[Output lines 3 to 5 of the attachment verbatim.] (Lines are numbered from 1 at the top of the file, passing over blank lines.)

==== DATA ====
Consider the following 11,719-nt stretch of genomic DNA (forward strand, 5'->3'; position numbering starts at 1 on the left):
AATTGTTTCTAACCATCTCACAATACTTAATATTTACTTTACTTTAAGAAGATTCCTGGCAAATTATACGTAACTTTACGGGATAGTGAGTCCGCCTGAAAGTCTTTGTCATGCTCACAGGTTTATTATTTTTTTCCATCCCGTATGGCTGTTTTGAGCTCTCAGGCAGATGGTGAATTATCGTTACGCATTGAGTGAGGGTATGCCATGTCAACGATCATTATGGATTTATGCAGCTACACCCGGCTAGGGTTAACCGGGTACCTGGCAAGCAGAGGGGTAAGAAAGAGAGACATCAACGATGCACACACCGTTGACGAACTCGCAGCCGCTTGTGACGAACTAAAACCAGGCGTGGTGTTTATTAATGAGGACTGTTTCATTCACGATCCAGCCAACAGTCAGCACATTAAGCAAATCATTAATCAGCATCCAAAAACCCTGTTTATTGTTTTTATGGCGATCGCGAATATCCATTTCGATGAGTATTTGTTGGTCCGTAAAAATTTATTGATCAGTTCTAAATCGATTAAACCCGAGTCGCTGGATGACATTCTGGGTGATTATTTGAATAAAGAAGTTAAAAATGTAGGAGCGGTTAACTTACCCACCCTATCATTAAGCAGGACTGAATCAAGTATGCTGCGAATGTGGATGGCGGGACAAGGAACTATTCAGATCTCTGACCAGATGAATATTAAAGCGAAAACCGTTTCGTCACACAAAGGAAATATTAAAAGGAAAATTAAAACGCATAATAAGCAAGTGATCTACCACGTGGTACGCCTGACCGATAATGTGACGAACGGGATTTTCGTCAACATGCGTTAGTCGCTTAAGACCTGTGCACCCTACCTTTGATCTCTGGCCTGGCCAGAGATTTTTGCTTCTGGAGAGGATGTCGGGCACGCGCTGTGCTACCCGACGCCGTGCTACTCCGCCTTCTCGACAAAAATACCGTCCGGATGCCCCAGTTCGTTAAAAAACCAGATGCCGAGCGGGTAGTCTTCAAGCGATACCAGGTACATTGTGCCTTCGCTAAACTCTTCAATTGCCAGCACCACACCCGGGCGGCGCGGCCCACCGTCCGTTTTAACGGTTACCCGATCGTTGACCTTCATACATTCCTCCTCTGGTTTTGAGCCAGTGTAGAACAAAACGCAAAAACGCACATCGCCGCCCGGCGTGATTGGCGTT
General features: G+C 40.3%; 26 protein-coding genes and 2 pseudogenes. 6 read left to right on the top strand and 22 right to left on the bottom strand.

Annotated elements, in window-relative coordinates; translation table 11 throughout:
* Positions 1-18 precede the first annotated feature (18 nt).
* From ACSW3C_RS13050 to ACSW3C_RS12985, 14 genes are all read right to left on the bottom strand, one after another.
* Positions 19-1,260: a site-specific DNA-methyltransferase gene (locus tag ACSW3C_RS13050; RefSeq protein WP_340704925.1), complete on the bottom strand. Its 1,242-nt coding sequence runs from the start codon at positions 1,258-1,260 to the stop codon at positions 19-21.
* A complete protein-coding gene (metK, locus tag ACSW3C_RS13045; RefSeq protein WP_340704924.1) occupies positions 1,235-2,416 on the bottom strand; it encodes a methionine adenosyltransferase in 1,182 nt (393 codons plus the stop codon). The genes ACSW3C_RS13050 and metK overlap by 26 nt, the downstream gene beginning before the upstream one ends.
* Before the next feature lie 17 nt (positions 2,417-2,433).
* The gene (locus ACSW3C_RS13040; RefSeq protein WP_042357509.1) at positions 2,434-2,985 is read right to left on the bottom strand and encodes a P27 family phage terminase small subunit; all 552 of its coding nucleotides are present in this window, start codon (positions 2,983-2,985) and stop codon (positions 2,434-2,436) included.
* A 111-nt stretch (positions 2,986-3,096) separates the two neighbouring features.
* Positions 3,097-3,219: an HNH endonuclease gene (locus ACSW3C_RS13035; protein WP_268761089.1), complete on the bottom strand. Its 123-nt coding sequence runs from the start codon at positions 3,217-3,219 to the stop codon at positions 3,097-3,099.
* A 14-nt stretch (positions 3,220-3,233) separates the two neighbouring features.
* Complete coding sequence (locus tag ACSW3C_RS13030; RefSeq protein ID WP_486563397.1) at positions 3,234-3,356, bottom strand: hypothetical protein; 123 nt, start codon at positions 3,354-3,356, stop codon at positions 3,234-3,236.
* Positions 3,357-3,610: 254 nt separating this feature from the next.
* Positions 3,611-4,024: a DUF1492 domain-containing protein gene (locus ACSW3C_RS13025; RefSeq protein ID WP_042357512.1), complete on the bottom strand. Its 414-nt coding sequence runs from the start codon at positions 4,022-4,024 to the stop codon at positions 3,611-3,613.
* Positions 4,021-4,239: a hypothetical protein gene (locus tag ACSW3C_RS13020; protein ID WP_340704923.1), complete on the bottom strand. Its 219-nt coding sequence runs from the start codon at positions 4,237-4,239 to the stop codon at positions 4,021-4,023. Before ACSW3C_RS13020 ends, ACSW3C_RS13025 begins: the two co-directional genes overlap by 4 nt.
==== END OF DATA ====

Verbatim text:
General features: G+C 40.3%; 26 protein-coding genes and 2 pseudogenes. 6 read left to right on the top strand and 22 right to left on the bottom strand.

Annotated elements, in window-relative coordinates; translation table 11 throughout:
* Positions 1-18 precede the first annotated feature (18 nt).